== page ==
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State budget could cut AIDS drugs in county jails Alameda County may be forced to pay for expensive program.
 
 
  By Chris Metinko
Oakland Tribune
Updated: 03/20/2010 06:48:48 AM PDT
 
While many HIV and AIDS advocates applauded the governor's proposed budget that included $87.5 million for the state's AIDS Drug Assistance Program, the lack of funding for one particularly needy group has left some worried.
 
In January, Gov. Arnold Schwarzenegger committed to providing the money in the proposed budget for the program, which provides the uninsured and underinsured access to costly drugs. Not included in that amount, however, was $9.5 million in funding to provide medications for HIV-positive people incarcerated in county jails. Instead, the governor's proposal would shift drug-assistance expenses for county jail inmates to the respective jails in which they are incarcerated.
 
"The governor's proposed funding switch introduces a new layer of uncertainty about treatment continuity and increases the expense of treatment," said Kabir Hypolite, director for Alameda County's Office of AIDS Administration.
 
Hypolite said the drug-assistance expenditures at the county's Santa Rita Jail in Dublin are about $525,000 - money that historically has come from the state. The governor's proposal likely would shift that expense to the jail or perhaps the county health department. Either way, Alameda County, like most other cash-strapped counties around the state, is not in any position to pick up the bill.
 
All of which leaves AIDS/HIV treatment of inmates, who will be released back into the general population, in a precarious spot.
 
The proposal "increases the risk of treatment disruptions to HIV-positive individuals in incarceration facilities," said Hypolite, adding that about 250 Alameda County inmates received AIDS Drug Assistance Program medications throughout the past year.
 
Hypolite said any disruption in treatment increases the risk of a patient developing HIV viral resistance to the drugs, which could result in a surge in drug-resistant HIV strains. He also said untreated individuals and those with drug-resistant strains may have higher viral loads, which means they are more infectious to their partners than patients whose viral loads are undetectable.
 
Courtney Mulhern-Pearson, director of state and local affairs for the San Francisco AIDS Foundation, said the possible disruption in care to inmates could be extremely damaging and is one of the reasons her organization is concerned about the governor's proposed cuts.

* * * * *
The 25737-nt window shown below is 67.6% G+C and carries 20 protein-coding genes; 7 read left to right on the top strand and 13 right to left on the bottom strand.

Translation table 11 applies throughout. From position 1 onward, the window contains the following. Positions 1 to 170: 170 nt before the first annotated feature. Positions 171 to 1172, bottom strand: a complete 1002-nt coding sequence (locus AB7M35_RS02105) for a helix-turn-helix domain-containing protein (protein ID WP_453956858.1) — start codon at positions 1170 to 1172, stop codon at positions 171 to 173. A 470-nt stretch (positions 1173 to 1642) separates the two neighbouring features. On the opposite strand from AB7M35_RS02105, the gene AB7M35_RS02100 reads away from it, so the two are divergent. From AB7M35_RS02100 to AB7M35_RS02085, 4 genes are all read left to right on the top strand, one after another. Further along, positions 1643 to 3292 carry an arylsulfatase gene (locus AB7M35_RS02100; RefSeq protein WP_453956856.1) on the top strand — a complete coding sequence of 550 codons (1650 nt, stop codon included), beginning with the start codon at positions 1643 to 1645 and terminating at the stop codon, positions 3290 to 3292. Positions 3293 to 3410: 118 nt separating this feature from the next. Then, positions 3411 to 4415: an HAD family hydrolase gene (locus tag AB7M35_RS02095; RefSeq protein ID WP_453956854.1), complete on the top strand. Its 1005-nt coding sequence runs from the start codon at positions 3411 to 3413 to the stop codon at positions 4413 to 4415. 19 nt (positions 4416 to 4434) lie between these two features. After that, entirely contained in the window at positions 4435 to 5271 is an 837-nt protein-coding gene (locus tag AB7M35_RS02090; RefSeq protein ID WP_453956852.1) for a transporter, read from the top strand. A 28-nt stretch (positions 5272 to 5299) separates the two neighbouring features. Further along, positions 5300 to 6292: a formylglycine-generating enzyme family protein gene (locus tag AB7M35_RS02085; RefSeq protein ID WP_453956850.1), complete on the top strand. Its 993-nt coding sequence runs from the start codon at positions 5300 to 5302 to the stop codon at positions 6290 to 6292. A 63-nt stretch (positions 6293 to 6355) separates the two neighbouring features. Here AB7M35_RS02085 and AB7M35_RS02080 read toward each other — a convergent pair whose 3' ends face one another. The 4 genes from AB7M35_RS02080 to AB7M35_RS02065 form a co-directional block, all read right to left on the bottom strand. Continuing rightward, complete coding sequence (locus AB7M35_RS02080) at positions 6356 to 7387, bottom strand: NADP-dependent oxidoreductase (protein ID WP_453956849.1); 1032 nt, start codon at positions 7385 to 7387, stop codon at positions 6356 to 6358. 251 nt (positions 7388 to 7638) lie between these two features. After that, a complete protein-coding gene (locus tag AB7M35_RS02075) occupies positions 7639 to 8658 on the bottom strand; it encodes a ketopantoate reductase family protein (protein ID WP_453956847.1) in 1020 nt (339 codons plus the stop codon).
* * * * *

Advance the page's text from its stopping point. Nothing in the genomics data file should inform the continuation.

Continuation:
"These people need a continuum of care," Mulhern-Pearson said. "It's everybody's responsibility to make sure that care is provided."
 
Mulhern-Pearson said that if the state cannot come up with the additional $9.5 million for drug assistance in jails, the money must come from somewhere. Hypolite said counties across the state may try to band together to buy AIDS/HIV drugs in bulk and get a discounted price.
 
Anne Donnelly, director of health care policy for San Francisco-based AIDS/HIV group Project Inform, said creative thinking may be needed to come up with the necessary funds to keep the program alive - especially in these tough financial times.
 
"The counties have been strapped by state funding, and the state also asking for money back," Donnelly said. "Nevertheless, the concern is for the people who are incarcerated to get their treatment."
 
Hypolite said jails already present an AIDS/HIV problem to county health officers because inmates are generally not screened for HIV unless they request a test or are ordered to take one by a court.
 
According to the Alameda County's HIV services plan published last year by the county's public health department, it is estimated that approximately 2,000 inmates with HIV or AIDS have been released from county jails or state facilities back into communities around Alameda and Contra Costa counties between 2006 and 2008.
 
Hypolite said all newly incarcerated inmates are offered HIV tests upon entry into jail and again after two weeks, but many refuse to be tested because HIV-positive inmates face potentially serious physical hostility from other inmates if their status becomes known.
 
 
 
 
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